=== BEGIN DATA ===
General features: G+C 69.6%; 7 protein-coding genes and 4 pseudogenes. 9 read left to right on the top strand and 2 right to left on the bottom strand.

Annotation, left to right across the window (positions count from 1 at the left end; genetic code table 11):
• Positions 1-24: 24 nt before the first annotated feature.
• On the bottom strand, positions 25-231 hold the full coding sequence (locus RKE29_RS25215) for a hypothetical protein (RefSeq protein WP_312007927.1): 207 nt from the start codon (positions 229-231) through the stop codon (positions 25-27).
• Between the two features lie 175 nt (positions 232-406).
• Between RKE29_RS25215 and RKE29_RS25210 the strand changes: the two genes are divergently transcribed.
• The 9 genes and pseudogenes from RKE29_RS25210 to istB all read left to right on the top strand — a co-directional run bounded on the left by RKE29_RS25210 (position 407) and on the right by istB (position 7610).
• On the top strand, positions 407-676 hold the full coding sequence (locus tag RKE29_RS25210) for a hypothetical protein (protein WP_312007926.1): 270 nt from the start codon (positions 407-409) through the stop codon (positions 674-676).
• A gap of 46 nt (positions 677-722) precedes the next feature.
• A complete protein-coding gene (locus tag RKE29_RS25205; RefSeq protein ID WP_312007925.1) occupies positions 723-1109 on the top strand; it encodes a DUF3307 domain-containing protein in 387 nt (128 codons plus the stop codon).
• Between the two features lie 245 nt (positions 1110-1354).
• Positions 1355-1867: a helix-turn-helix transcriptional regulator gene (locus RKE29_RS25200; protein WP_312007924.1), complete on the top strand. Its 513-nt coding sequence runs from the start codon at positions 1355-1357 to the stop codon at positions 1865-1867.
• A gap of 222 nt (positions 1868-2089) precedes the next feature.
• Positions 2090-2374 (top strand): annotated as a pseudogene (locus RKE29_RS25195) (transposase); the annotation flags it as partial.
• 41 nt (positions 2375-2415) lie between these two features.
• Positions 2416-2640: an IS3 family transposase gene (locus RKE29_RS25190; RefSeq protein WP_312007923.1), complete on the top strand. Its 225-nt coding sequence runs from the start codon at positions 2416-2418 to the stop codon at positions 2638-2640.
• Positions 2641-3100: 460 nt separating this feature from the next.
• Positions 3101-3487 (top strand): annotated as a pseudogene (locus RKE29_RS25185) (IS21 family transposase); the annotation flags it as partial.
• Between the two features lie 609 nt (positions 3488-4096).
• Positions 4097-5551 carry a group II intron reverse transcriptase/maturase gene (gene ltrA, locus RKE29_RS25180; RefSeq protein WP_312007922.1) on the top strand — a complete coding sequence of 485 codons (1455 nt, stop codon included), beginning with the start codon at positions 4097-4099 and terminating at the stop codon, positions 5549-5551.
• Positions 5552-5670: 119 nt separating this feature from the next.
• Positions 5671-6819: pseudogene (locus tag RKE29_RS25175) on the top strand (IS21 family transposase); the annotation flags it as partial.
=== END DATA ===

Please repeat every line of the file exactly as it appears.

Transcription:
General features: G+C 69.6%; 7 protein-coding genes and 4 pseudogenes. 9 read left to right on the top strand and 2 right to left on the bottom strand.

Annotation, left to right across the window (positions count from 1 at the left end; genetic code table 11):
• Positions 1-24: 24 nt before the first annotated feature.
• On the bottom strand, positions 25-231 hold the full coding sequence (locus RKE29_RS25215) for a hypothetical protein (RefSeq protein WP_312007927.1): 207 nt from the start codon (positions 229-231) through the stop codon (positions 25-27).
• Between the two features lie 175 nt (positions 232-406).
• Between RKE29_RS25215 and RKE29_RS25210 the strand changes: the two genes are divergently transcribed.
• The 9 genes and pseudogenes from RKE29_RS25210 to istB all read left to right on the top strand — a co-directional run bounded on the left by RKE29_RS25210 (position 407) and on the right by istB (position 7610).
• On the top strand, positions 407-676 hold the full coding sequence (locus tag RKE29_RS25210) for a hypothetical protein (protein WP_312007926.1): 270 nt from the start codon (positions 407-409) through the stop codon (positions 674-676).
• A gap of 46 nt (positions 677-722) precedes the next feature.
• A complete protein-coding gene (locus tag RKE29_RS25205; RefSeq protein ID WP_312007925.1) occupies positions 723-1109 on the top strand; it encodes a DUF3307 domain-containing protein in 387 nt (128 codons plus the stop codon).
• Between the two features lie 245 nt (positions 1110-1354).
• Positions 1355-1867: a helix-turn-helix transcriptional regulator gene (locus RKE29_RS25200; protein WP_312007924.1), complete on the top strand. Its 513-nt coding sequence runs from the start codon at positions 1355-1357 to the stop codon at positions 1865-1867.
• A gap of 222 nt (positions 1868-2089) precedes the next feature.
• Positions 2090-2374 (top strand): annotated as a pseudogene (locus RKE29_RS25195) (transposase); the annotation flags it as partial.
• 41 nt (positions 2375-2415) lie between these two features.
• Positions 2416-2640: an IS3 family transposase gene (locus RKE29_RS25190; RefSeq protein WP_312007923.1), complete on the top strand. Its 225-nt coding sequence runs from the start codon at positions 2416-2418 to the stop codon at positions 2638-2640.
• Positions 2641-3100: 460 nt separating this feature from the next.
• Positions 3101-3487 (top strand): annotated as a pseudogene (locus RKE29_RS25185) (IS21 family transposase); the annotation flags it as partial.
• Between the two features lie 609 nt (positions 3488-4096).
• Positions 4097-5551 carry a group II intron reverse transcriptase/maturase gene (gene ltrA, locus RKE29_RS25180; RefSeq protein WP_312007922.1) on the top strand — a complete coding sequence of 485 codons (1455 nt, stop codon included), beginning with the start codon at positions 4097-4099 and terminating at the stop codon, positions 5549-5551.
• Positions 5552-5670: 119 nt separating this feature from the next.
• Positions 5671-6819: pseudogene (locus tag RKE29_RS25175) on the top strand (IS21 family transposase); the annotation flags it as partial.